28 May, 2016
The game industry is a strange place sometimes. I was musing about the nature of the industry the other day, thinking about this. Part of my motivation was to think about my own place in the industry, and another part was thinking about my slowly developing book Thinking Like a Game Designer. When I really thought about it, the one term I’d use to describe the game industry, particularly the triple-A side, is “hierarchies”.
Interested in a closer look?
The nature of hierarchies
I’ve seen arguments that people automatically form hierarchies. They point to nature where most mammals have some sort of hierarchy between them, and sometimes fierce battles to establish these hierarchies. They point to history where some people have held dominion over others. They argue that the weak want the protection of the strong, and the strong want to be recognized for their ability to protect others.
Are hierarchies the default mode for humans? I think the more interesting question is if humans can override specific desires, such as the desire for hierarchy, if they want. But, this might be a discussion for another time.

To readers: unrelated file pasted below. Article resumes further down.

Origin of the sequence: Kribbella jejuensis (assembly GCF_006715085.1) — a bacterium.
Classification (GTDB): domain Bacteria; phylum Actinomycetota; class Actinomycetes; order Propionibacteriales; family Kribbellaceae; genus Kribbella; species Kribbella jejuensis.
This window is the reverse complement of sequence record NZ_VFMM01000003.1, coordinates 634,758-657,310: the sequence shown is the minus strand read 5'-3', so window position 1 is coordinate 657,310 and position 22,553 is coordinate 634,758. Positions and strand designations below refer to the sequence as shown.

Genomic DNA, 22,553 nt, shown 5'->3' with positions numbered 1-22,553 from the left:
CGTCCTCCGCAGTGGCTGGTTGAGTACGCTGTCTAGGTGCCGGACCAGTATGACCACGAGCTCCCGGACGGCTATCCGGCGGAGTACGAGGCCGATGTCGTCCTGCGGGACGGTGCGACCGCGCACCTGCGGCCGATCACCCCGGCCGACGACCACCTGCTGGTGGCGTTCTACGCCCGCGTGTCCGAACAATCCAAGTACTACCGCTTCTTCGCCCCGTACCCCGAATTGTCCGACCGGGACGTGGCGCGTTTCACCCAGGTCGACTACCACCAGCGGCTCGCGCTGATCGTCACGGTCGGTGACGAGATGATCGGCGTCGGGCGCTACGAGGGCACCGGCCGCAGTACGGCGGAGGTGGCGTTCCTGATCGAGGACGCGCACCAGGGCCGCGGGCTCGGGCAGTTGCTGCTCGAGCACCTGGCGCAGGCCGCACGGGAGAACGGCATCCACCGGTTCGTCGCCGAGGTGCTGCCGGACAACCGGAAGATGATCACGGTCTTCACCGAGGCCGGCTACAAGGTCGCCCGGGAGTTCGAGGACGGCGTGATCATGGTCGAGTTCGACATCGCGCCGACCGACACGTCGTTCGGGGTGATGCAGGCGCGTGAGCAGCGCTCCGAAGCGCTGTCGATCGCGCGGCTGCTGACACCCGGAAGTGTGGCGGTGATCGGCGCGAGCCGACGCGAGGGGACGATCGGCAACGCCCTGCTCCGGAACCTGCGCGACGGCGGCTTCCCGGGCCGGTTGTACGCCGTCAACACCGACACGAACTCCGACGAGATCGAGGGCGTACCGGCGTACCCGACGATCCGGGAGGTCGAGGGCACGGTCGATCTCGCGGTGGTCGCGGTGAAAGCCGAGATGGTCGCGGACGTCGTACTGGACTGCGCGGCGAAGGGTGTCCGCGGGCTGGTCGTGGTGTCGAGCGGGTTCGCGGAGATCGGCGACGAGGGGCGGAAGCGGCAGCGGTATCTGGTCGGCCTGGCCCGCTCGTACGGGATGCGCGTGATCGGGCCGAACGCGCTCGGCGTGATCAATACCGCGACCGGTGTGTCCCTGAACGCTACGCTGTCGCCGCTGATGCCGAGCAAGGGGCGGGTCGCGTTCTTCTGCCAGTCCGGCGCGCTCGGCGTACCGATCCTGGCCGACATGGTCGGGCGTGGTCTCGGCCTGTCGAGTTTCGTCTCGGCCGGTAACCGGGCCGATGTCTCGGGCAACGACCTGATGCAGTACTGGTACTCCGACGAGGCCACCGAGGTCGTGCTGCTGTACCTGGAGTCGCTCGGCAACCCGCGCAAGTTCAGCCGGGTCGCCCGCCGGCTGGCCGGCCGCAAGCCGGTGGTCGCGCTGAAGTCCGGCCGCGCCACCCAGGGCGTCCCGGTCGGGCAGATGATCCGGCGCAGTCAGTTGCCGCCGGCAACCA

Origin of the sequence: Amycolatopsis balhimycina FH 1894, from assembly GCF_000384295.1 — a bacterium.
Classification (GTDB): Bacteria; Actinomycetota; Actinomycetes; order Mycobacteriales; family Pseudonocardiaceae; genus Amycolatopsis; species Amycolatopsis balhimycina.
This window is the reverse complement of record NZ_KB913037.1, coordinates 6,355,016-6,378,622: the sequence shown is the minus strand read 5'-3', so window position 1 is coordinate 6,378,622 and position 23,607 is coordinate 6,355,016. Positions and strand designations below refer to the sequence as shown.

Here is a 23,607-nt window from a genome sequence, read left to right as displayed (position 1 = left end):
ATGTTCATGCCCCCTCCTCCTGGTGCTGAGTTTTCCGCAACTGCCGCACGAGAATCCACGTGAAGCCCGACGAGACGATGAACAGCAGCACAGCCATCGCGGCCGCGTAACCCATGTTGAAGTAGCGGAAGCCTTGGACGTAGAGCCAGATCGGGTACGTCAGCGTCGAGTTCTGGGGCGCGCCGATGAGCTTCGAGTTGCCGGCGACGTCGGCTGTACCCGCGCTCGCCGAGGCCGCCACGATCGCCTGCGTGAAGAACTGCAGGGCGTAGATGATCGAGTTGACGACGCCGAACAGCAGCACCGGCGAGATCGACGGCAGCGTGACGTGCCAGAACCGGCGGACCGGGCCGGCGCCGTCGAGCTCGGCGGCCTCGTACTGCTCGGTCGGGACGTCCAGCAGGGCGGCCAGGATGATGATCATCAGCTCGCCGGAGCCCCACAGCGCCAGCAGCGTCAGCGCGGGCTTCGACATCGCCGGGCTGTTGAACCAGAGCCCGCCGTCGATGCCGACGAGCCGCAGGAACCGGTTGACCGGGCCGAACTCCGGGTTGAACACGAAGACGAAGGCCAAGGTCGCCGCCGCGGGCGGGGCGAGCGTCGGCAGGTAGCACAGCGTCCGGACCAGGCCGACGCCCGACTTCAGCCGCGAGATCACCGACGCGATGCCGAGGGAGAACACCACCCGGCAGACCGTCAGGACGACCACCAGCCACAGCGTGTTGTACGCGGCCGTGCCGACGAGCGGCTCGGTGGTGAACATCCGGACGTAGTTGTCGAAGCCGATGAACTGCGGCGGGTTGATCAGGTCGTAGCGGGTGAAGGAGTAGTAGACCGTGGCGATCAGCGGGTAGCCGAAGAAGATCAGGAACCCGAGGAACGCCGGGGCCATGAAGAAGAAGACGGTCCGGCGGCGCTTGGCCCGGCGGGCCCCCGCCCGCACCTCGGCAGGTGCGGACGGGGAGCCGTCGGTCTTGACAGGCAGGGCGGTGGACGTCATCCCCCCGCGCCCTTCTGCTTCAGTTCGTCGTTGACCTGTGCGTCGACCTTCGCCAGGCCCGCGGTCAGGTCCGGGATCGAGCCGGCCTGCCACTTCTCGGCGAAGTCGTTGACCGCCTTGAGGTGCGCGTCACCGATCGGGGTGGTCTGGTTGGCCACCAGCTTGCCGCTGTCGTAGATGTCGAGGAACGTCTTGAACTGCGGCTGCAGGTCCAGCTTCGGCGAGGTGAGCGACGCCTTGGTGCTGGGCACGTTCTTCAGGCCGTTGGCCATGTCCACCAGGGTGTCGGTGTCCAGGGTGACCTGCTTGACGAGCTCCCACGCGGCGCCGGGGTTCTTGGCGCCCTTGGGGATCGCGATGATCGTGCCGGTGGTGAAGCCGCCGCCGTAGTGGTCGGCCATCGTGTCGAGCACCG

For now, let’s accept that people like hierarchies. They use it as a measurement, to see where they fit in, or to see if they fit in where they feel they should. They use hierarchies to measure others and compare themselves to others. They may be right or they may be wrong, but they exist.
Some people like to think of the game industry as a fun and friendly place. The idea of hierarchies can seem to go against that perception, and in a way it does. The book leadership book I’m reading, It’s Your Ship, talks a lot about how the rigid hierarchy of the U.S. Navy prevented a lot of useful work being done; senior members ignored junior members, even when the junior members had more practical knowledge of an issue.
But, multiple hierarchies exist in the computer game industry. This makes it feel a bit odd and alienating sometimes.
First order hierarchy: your employment
The first way game developers judge each other is by their history, which can be summed up in one question: what kinds of games have you made?